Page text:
Family Businesses Continuation
Name: Harshil Mahesh Patel
Student Number: 10811278
Word Count: 2627
Module: CA381 – Small Business & Entrepreneurship
Module Tutor: Clifford Conway
In the 21st century where our societies are highly developed, technology advancements and trade have lead to business growth all around the world. Within this vast business industry there are all types of players, one significantly powerful group that is not often mentioned are family businesses. Ranging with all sizes they contribute highly to both their countries and the world economy. However even though through entrepreneurship and dedication these businesses are built and grown, very rarely do they experience continuation from generation to generation. This paper aims to determine the factors contributing to lower continuation as newer generations come into power. This investigation is going to be conducted using passed written literature sources from articles, journals and institutional publications. With this information and analysis, recommendations will be presented which aid to achieve greater continuation within family businesses.
Family businesses have been around for many years and range from small-specialized enterprise to large worldwide conglomerates. Family businesses often start off with one or more family members who are driven by entrepreneurship and goals. One or more of these individuals then manages these businesses, eventually with the aim of growth and family continuance through generations. Family businesses contribute significantly to both their businesses and the economy. In 2010, there where over 3 million family businesses in the UK, which accounted for 35.3% of private sector revenue and 23.8% of total GDP (Cable, 2011). Furthermore in the UK family enterprises employ over 9.2 million people, this not only accounts for GDP but also creates a positive multiplier effect with increased employment, wealth creation and equality (Cable, 2011). However they add complexities of family life to business challenges, It is estimated that 33% and 15% of family businesses will survive though to their second and third generations respectively (Le-Breton Miller et al. 2003). With a lack of communication, commitment and positive succession planning family businesses would find it very difficult to achieve greater continuation. This study aims to outline the key factors that lead to family business failure and provide recommendations.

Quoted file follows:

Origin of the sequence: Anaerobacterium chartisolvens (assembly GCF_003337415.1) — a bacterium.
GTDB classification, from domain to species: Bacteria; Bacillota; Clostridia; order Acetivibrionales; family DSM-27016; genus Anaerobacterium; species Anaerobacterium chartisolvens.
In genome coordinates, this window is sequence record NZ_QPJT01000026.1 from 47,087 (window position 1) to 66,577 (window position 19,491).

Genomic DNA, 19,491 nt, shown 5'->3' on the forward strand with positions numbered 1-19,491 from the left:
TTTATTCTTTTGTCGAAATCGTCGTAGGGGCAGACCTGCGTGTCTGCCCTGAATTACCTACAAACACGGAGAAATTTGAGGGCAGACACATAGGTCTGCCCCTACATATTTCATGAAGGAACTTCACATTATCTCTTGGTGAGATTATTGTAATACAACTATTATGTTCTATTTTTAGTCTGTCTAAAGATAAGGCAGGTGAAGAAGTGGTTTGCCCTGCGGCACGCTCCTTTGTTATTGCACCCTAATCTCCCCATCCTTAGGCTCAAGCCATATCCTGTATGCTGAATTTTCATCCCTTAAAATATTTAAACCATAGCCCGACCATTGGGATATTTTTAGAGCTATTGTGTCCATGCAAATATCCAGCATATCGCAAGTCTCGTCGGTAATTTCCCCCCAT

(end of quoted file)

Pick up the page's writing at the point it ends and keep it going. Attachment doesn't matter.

Unlike non-family companies, families are actively involved in management and decision-making functions of their businesses (Mandl, 2008). General family business characteristics include:
1. One of the most significant features within a family business structure is that there is a greater family influence and involvement within the business (Mandl, 2008). This means that family involvement is likely to influence most of the firm’s management and business decision-making processes. Furthermore these firms are established and managed to promote succession by generation within the family rather then externally. 2. Family businesses require high loyalty and trust to prosper. If various family members are involved in different parts of management, high dedication and trustworthiness helps achieve targets collectively, furthermore the harmony helps build motivation amongst the family (Scotland, 2010). 3. They also all pose characteristics of having quite unique family morns, values and traditions within their businesses often started by the founder. These values and traditions reflect on the company and its image.
Family businesses generally start up with the intention for long-term sustainability. This long-term sustainability is what drives family firms and their leaders to think of themselves as temporary caretakers within the wider functions of the company,...